‘Unhackable’ network created in East Anglia set to take phone and car tech to new heights

Adastral Park in Martlesham is the epicentre of BT's research, technology and IT operations
Picture: MALCOLM...

Adastral Park in Martlesham is the epicentre of BT's research, technology and IT operations Picture: MALCOLM WATSON/VISMEDIA - Credit: Vismedia

BT boffins in Ipswich are working with a hi-tech start-up on an ultra-secure “unhackable” communications network for 5G and connected cars which uses quantum technology.

Last year, the world’s first commercial-grade quantum test network link was launched between Adastral Park, near Ipswich, and Cambridge.

Now communications giant BT has joined forces with hi-tech Cambridge start up Nu-Quantum and others for another world first.

MORE — Huawei’s £400m contribution to East of England economy revealed in new reportIt plans to trial end-to-end quantum-secured communications — which involves the transfer of encrypted data between locations — for 5G and connected cars.

It will harness fixed fibre, laser connections and quantum-enhanced security chips in mobile devices to provide an ultra-secure link between connected 5G towers and mobile devices, as well as to connected cars.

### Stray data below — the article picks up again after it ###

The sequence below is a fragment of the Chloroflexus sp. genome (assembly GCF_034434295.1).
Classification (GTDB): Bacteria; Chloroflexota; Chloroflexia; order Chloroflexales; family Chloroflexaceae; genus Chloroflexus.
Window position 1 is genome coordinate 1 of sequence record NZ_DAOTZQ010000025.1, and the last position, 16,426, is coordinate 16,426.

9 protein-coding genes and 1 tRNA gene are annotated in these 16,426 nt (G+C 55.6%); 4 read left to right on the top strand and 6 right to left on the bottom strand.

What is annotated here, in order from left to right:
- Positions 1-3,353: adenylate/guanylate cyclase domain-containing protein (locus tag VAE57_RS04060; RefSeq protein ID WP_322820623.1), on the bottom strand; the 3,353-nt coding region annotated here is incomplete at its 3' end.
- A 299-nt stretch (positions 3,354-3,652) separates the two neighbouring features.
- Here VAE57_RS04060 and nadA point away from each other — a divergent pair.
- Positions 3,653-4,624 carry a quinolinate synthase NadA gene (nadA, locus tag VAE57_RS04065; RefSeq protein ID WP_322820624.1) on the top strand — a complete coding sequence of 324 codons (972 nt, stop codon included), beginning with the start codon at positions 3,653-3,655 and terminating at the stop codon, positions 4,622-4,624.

The trial runs for 36 months and is funded by a £7.7m grant from the Quantum Technologies Challenge, led by UK Research and Innovation. It is also working with Warwick Manufacturing Group at Warwick University.

Professor Andrew Lord, BT’s head of optical network research, said the UK had firmly established itself as a global leader in quantum-based network security.

“With the AIRQKD trial, we’re delighted to be taking this to the next level and combining multiple quantum technologies from innovative UK start-ups to build the world’s most secure fixed-mobile communications link” he said.

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“Connected cars are only one of the possible range of applications that will benefit from such ultra-secure connectivity in the future.”

Dr Carmen Palacios Berraquero, co-founder and chief executive of Nu Quantum said they were “basically creating the architecture for a whole new quantum-telecommunication industry”.

“This three-year partnership with BT and others across the UK is an important step taking quantum out of the lab and into our networks,” he said.

Roger McKinlay, Challenge Director for the UK Quantum Technologies Challenge, said: “This is ground-breaking technology but also commercially important, the close collaboration between the parties accelerating the establishment of a UK supply chain.”